Circumstances other than popular public support have made six of India’s last seven Prime Ministers. In a mature democracy, people should know who all could become Prime Minister as a result of their votes. The argument that India is a Parliamentary democracy does not hold water any more. Britain too is a parliamentary democracy and India has adopted its West Minister model but in the last British general elections not only the three major parties announced their PM candidates but also had pre election debates among them.

Narendra Modi has emerged as the most popular candidate for the post of Prime Minister in every Opinion Poll conducted in the last few months. He is not only the most popular BJP leader but the most popular leader across all political parties. This despite the fact that he has been a state Chief Minister since last ten years and has not held any national position within the party or the government since 2002. In 1996 when Atal Bihari Vajpayee was declared the BJP’s Prime Ministerial candidate, he was not even the most popular leader in the party (forget being the most popular leader across all parties). Lal Krishna Advani was the most popular leader at that time and one can argue that Murli Manohar Joshi was not less popular than Atal Bihari Vajpayee. It took three years, a disastrous performance by a third front government and most importantly projection by BJP as PM candidate for Vajpayee to become the most popular leader in the country. Narendra Modi has achieved almost the same level of popularity as Vajpayee had in 1998 & 1999 despite the fact that he has not yet been named as party’s official PM candidate. One can only imagine his support when he is officially declared so.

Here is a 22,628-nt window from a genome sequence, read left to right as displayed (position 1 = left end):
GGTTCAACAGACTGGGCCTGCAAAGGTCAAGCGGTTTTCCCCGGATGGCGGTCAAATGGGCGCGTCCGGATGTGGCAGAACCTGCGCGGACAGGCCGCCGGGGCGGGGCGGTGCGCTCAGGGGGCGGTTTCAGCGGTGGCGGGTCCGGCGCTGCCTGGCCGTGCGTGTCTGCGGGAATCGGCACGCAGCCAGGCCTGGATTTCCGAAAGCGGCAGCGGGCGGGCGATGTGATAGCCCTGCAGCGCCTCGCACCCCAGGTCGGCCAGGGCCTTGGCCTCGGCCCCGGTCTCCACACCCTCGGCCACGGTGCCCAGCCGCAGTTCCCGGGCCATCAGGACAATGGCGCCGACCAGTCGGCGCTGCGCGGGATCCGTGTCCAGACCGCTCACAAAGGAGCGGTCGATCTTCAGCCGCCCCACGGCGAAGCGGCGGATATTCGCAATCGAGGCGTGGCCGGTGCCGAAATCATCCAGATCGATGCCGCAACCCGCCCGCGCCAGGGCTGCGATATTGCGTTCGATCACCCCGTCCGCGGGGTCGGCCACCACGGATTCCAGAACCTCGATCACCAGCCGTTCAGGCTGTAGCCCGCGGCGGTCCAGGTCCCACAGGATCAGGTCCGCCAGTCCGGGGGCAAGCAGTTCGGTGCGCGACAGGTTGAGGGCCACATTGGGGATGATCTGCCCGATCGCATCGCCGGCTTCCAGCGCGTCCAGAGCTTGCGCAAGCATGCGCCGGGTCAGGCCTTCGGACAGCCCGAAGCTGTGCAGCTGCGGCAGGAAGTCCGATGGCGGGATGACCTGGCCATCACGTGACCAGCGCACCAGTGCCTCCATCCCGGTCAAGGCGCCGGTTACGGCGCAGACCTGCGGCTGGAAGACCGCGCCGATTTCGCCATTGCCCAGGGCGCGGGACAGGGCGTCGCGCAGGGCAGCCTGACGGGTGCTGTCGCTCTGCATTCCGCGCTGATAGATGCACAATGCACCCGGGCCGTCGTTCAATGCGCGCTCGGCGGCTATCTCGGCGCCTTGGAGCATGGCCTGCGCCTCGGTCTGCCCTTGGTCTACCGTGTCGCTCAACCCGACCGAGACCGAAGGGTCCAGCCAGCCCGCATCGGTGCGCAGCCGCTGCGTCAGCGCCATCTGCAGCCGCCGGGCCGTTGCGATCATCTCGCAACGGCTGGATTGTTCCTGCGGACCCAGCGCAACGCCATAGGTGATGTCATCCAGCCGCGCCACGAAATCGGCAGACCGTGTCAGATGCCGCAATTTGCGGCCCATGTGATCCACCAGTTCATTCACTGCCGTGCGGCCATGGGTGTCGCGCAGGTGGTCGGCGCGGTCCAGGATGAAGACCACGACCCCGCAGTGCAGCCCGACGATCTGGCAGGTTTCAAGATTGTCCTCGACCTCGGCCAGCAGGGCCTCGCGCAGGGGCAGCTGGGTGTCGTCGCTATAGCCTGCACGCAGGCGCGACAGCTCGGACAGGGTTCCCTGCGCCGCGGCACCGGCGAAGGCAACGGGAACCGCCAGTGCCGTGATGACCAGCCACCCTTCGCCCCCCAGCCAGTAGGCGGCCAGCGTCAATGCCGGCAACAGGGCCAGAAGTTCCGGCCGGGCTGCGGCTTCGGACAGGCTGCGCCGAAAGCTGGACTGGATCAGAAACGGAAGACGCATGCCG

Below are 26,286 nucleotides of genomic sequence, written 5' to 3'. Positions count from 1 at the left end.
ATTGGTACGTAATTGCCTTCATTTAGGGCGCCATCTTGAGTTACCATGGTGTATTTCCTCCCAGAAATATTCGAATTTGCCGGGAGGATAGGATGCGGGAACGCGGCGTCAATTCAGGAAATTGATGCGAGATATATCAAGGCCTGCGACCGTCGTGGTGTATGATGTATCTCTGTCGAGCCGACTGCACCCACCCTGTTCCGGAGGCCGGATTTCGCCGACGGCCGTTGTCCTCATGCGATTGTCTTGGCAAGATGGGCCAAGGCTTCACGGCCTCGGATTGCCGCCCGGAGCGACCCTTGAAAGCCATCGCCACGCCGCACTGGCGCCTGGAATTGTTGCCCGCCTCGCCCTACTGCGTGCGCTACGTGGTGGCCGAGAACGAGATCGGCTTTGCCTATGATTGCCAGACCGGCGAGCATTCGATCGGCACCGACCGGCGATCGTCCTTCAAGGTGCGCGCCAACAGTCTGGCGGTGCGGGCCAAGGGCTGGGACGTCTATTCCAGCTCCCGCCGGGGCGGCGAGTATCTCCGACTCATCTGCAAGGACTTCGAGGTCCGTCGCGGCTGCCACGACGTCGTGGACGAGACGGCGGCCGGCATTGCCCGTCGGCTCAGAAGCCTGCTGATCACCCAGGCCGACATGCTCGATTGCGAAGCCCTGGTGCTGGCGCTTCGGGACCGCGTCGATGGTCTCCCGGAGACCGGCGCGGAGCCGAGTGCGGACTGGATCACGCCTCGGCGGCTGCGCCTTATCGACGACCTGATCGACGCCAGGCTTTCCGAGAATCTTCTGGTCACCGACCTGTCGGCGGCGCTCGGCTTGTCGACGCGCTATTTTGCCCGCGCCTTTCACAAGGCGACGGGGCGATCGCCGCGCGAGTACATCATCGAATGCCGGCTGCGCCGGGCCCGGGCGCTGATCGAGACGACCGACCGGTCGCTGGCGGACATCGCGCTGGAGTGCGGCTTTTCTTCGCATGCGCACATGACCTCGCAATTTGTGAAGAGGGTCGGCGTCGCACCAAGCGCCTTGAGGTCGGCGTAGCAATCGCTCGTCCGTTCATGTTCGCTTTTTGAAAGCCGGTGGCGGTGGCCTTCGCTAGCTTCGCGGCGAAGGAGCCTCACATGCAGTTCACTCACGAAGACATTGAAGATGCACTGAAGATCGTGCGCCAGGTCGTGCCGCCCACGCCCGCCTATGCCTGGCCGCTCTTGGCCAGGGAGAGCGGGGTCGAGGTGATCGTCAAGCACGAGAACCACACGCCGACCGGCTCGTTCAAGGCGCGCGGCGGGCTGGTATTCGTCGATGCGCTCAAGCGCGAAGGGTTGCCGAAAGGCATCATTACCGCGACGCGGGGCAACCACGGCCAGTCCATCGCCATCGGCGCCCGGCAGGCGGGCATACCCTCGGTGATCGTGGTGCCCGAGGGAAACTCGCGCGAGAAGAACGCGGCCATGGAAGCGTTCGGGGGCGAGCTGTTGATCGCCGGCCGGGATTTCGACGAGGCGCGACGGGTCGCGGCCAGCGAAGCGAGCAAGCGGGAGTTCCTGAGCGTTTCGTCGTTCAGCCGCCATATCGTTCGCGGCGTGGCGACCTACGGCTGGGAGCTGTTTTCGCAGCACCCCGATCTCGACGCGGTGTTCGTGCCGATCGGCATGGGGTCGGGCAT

If that happens, it would be another milestone for Indian democracy. For the first time, a national party would have to appoint someone its PM candidate who has risen from grass roots and is not a Delhi based leader, someone who has earned this position not because of circumstances but because Delhi based leaders had no choice but to adhere to popular public choice. It would be better than what BJP did in 1995 by declaring Vajpayee as PM candidate because this time BJP would be backing someone who is already the most popular choice in the country.